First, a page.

Columbia Secondary School in Harlem and Public School 76 in the Bronx are two of a handful of schools in New York City that offer bike riding as part of the physical education curriculum, J. David Goodman reports in the "Spokes" column in The New York Times.
The article says:
"... it was precisely for safety reasons that one principal, Louise Sedotto at Public School 76 in the Bronx, pushed to get cycling taught at her school. After a 10-year-old student was struck and killed by a car while riding his bike after school in June 2009, Ms. Sedotto bought helmets for all of her 1,100 students, she said, and began teaching bike riding in gym. 'It gives us a chance to teach about bike safety,' she said.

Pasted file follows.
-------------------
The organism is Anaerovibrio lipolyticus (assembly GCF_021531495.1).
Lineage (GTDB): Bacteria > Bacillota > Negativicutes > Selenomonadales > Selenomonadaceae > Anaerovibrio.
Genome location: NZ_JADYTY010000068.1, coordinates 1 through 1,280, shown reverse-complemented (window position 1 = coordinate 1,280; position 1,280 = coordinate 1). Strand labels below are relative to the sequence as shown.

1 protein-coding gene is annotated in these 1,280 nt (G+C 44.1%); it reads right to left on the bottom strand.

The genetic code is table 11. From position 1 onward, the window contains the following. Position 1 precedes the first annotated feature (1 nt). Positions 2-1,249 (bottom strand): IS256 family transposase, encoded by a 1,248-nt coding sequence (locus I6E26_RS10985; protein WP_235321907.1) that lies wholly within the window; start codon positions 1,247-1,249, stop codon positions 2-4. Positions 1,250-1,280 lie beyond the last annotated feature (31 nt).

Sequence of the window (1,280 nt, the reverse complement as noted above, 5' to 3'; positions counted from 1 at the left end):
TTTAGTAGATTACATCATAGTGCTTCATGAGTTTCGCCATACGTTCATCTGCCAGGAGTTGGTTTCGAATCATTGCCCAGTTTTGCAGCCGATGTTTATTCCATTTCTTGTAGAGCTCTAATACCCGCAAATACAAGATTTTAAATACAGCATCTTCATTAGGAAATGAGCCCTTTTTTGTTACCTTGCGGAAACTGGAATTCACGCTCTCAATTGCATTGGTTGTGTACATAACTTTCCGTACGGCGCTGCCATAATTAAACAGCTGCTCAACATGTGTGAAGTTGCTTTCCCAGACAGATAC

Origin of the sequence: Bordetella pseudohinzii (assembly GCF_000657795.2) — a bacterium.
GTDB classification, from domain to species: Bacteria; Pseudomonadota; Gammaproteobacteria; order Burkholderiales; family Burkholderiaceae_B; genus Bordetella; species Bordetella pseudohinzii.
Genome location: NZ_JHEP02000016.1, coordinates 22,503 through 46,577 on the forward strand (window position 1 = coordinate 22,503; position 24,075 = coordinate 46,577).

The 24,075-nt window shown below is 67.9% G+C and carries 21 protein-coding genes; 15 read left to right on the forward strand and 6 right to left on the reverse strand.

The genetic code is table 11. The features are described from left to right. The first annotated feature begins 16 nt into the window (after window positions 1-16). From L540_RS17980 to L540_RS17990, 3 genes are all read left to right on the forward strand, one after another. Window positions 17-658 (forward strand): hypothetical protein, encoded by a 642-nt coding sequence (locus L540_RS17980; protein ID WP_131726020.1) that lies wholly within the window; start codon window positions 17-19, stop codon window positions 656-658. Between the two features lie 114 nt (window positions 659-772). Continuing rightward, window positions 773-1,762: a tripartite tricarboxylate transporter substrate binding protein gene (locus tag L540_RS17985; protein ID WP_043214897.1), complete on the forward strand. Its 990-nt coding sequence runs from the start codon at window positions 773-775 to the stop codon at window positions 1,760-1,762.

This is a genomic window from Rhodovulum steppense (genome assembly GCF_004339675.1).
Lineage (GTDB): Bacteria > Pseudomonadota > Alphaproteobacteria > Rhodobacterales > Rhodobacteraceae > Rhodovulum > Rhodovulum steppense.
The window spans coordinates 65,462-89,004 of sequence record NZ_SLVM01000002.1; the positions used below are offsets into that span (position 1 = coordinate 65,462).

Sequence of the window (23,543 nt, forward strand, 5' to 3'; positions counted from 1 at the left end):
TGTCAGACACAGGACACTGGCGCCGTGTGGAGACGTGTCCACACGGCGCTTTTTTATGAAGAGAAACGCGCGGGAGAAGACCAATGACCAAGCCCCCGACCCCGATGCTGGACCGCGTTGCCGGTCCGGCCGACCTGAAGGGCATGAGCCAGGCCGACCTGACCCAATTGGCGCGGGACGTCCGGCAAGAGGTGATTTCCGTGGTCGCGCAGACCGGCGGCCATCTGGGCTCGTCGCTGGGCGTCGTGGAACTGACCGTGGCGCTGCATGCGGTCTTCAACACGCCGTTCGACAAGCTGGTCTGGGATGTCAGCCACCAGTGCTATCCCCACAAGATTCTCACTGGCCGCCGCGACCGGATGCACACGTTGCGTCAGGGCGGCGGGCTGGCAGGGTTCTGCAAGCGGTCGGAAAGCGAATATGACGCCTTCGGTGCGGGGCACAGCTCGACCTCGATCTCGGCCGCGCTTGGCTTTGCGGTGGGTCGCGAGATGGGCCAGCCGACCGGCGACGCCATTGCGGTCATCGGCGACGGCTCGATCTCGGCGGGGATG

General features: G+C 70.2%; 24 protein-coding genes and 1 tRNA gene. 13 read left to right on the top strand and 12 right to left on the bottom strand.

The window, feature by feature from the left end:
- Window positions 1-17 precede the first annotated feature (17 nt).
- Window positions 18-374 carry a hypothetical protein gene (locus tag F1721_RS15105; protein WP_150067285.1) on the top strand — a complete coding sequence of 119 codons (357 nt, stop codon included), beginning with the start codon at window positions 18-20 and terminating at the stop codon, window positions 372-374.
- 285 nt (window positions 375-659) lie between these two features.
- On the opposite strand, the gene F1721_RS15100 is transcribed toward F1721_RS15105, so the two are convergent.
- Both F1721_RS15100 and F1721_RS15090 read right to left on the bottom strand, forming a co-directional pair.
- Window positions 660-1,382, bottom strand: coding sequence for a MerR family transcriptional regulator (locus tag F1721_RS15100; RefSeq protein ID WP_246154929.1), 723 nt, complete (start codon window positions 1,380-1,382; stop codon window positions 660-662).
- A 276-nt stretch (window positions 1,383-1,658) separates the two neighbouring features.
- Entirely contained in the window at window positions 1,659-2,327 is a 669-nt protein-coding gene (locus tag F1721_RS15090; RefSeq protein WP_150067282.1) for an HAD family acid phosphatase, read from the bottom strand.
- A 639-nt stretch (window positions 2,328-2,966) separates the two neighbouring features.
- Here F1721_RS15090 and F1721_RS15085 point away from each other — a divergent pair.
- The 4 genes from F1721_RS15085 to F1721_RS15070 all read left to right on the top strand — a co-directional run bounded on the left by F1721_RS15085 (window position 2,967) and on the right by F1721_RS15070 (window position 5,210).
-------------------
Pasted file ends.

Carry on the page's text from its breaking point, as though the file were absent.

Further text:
"Unable to afford to buy and maintain a fleet of bikes, P.S. 76 reached out to Bike New York, a nonprofit organization that has recently been leading the two-wheeled charge to get bike riding taught in school.
“'There’s really a movement within the physical education world to teach lifetime fitness skills, so that’s how it got started,' said Rich Conroy, education programs director at Bike New York."
"At Columbia Secondary, a four-year-old selective school that bought its own fleet of bikes when it opened, classes also include a little cycling appreciation. 'Before they ever get on a bike, we talk about the benefits of cycling,' said Dee Martin, who taught Delsa [Jacqueline Lopez, age 11,] to ride and runs the cycling program at the school with another teacher, Paul Thomson."